The Sunday Mail
CONTEXT is everything.
No institution knows this better and uses and misuses that knowledge more than the media.
If there is an angle or agenda the media needs to pursue, it will quote, misquote or half-quote people at will.
This includes withholding the full context of a story or tampering with it in some way to achieve a certain effect.
In my early 20s, I was a victim of such creative editing, so I know the irreparable damage the stroke of a pen can inflict.
I had a journalist acquaintance employed by a weekly tabloid that prided itself with spicing up its stories while taking just enough care to avoid legal trouble.
My acquaintance was working on a story meant to be a light Sunday morning read — nothing deep, really.
It was about the dating preferences of financially independent young professional women and how important men’s financial status were to them.
I happily agreed to help and was grouped with five other professional young women to discuss it light-heartedly, as my acquaintance took notes.
We could all take care of ourselves financially, so we agreed that money was not the most important consideration in relationships.
However, we all admitted that we would not mind dating financially well-off men because a little extra money and being spoiled was always nice.
It was nothing over the top; in fact, it was something young women talk about on occasion.
She asked for our photographs and explained that the article would be just a small piece in the social section, with what we had each said under our photographs in a horizontal strip.
I was excited about coming out in the newspaper for the first time, so I gave her my most beautiful photograph.
On Sunday, I was woken up very early by my ringing phone. It was a close friend.
I was dozy and could barely make out her semi-hysterical screams.
She demanded to know if I had gone crazy, what I was thinking, how I could have done that, and if I had I thought about what my parents and boss and everyone who knew me would think about me when they read the article.
With hardly any idea what she was talking about, I tumbled out of bed to go and buy the newspaper from the street corner. Even from a distance, I could tell something was wrong. I made out my photograph on the top headline news strip, alongside a photo of a raunchy dancer.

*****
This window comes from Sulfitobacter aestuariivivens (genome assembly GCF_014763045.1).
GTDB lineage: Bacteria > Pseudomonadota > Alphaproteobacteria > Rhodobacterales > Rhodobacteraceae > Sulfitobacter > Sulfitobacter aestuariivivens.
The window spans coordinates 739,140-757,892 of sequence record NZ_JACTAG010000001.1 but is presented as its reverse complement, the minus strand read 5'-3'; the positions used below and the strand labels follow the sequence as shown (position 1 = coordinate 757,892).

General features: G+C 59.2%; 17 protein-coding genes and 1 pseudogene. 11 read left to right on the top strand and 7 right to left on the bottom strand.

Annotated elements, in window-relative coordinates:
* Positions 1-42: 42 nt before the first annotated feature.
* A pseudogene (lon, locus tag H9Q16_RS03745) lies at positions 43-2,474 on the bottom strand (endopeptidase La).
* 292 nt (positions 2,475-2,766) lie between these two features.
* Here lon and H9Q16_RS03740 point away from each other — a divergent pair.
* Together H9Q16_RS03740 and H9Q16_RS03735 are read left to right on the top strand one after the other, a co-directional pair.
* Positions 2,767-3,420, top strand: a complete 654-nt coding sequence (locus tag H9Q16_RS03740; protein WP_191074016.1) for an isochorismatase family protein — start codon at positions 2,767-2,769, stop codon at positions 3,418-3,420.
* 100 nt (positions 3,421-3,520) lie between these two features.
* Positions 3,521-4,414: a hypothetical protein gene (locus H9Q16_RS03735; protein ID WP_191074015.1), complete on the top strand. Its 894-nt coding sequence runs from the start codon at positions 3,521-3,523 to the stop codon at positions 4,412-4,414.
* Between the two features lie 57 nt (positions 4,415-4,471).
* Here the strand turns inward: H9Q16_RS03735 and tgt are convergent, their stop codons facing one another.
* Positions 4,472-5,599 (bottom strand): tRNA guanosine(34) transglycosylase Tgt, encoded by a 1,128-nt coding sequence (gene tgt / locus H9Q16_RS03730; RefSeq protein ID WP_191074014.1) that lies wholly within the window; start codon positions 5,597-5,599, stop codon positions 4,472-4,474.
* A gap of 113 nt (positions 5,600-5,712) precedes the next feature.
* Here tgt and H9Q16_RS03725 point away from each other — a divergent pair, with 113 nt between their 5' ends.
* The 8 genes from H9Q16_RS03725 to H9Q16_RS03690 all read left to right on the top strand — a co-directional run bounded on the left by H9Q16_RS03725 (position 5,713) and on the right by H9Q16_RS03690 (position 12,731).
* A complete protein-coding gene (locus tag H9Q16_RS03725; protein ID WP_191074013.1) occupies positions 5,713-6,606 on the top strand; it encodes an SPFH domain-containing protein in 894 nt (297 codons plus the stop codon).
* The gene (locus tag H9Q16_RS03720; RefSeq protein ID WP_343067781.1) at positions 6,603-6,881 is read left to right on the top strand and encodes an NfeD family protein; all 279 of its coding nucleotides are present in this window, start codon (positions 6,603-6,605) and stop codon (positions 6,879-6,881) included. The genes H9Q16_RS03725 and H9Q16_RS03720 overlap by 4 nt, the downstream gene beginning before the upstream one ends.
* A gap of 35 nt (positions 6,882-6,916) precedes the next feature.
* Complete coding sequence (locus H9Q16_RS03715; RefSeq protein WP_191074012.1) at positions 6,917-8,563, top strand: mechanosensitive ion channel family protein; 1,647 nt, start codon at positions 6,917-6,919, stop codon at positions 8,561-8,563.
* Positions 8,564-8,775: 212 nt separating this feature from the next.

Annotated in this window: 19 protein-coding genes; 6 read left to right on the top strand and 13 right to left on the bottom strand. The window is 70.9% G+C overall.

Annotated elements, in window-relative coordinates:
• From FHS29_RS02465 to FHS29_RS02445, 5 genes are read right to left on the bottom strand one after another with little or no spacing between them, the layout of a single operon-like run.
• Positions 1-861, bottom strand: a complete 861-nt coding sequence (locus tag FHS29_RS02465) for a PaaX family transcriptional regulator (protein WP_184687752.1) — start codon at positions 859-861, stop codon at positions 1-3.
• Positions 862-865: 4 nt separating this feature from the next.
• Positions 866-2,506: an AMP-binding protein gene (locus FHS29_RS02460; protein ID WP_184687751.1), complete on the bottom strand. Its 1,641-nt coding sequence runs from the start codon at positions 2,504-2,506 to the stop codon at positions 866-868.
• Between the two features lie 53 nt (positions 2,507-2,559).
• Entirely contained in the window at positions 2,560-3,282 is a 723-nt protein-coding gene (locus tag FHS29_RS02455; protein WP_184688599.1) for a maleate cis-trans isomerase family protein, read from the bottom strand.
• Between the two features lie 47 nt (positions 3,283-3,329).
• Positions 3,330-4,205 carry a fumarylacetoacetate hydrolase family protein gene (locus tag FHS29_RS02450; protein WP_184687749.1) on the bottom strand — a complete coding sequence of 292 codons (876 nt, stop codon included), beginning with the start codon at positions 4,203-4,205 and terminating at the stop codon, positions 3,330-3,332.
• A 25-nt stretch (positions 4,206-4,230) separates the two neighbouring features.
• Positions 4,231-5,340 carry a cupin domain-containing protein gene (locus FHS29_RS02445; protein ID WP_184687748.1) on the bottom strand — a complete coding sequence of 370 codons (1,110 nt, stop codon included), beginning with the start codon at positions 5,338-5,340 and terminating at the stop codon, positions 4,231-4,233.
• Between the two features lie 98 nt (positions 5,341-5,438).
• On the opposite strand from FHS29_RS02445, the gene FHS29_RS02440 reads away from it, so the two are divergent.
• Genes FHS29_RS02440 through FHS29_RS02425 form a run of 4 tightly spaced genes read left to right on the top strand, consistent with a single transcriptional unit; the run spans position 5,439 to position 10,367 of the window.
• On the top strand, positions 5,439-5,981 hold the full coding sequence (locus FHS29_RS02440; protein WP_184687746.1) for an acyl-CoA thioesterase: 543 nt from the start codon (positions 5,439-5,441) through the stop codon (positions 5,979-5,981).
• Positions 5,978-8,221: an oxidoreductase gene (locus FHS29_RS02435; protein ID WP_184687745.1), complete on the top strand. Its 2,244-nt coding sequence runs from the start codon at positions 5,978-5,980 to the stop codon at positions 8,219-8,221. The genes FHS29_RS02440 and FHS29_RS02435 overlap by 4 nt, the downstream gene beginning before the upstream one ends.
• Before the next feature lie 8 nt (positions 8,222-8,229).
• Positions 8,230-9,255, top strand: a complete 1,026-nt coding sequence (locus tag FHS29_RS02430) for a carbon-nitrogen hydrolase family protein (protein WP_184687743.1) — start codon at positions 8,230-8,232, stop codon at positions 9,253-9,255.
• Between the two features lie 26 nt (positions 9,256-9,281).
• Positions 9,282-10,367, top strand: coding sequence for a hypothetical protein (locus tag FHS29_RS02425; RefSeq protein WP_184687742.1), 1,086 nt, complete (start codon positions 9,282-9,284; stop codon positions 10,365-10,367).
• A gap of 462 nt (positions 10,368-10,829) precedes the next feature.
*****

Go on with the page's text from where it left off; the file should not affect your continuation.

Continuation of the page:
The captions were something about Harare’s wild nightlife and striptease dancers.
Next to my picture was a caption about a new kind of gold digger in town.
In that context, I appeared to be smiling suggestively into the camera. The optics were completely wrong.
In shock, I bought the newspaper but my nightmare was only just beginning.
When I opened the paper, I came face to face with my photograph, this time, fully blown up to about three quarters of the page, smiling even more seductively, in keeping with the Page 3 Girl of the Week that I was intentionally made to look like in that context.
The caption accompanying my photograph and full name screamed in bold letters: ‘I wouldn’t mind the extra cash!’
The headline and the story were mischievously twisted to sound like a sting investigative expose of the new type of gold diggers in town in the guise of young professional women working by day but hunting sugar daddies by night for extra cash.
My photograph and name were the only ones published and there was nothing about the other four girls.
I was the story!
My journalist acquaintance denied having written and presented the story like that and blamed it all on the editor.
Needless to say, and to cut a very long story short, I was humiliated, hurt and severely damaged. The story caused all sorts of problems in my life with my parents and my boss, especially because I had just started a new job.
Initially, the newspaper adamantly refused to apologise, insisting that I had said what I had said.
Eventually, after much pleading and negotiation, the editor agreed to issue an apology, which came in the form of an obscure sentence many weeks later buried deep somewhere in the newspaper.
However, there was no way to unread the story or unthink it. Even a thousand retractions would have had no power to untell the story.
Miriam Tose Majome is a commissioner at the Zimbabwe Media Commission.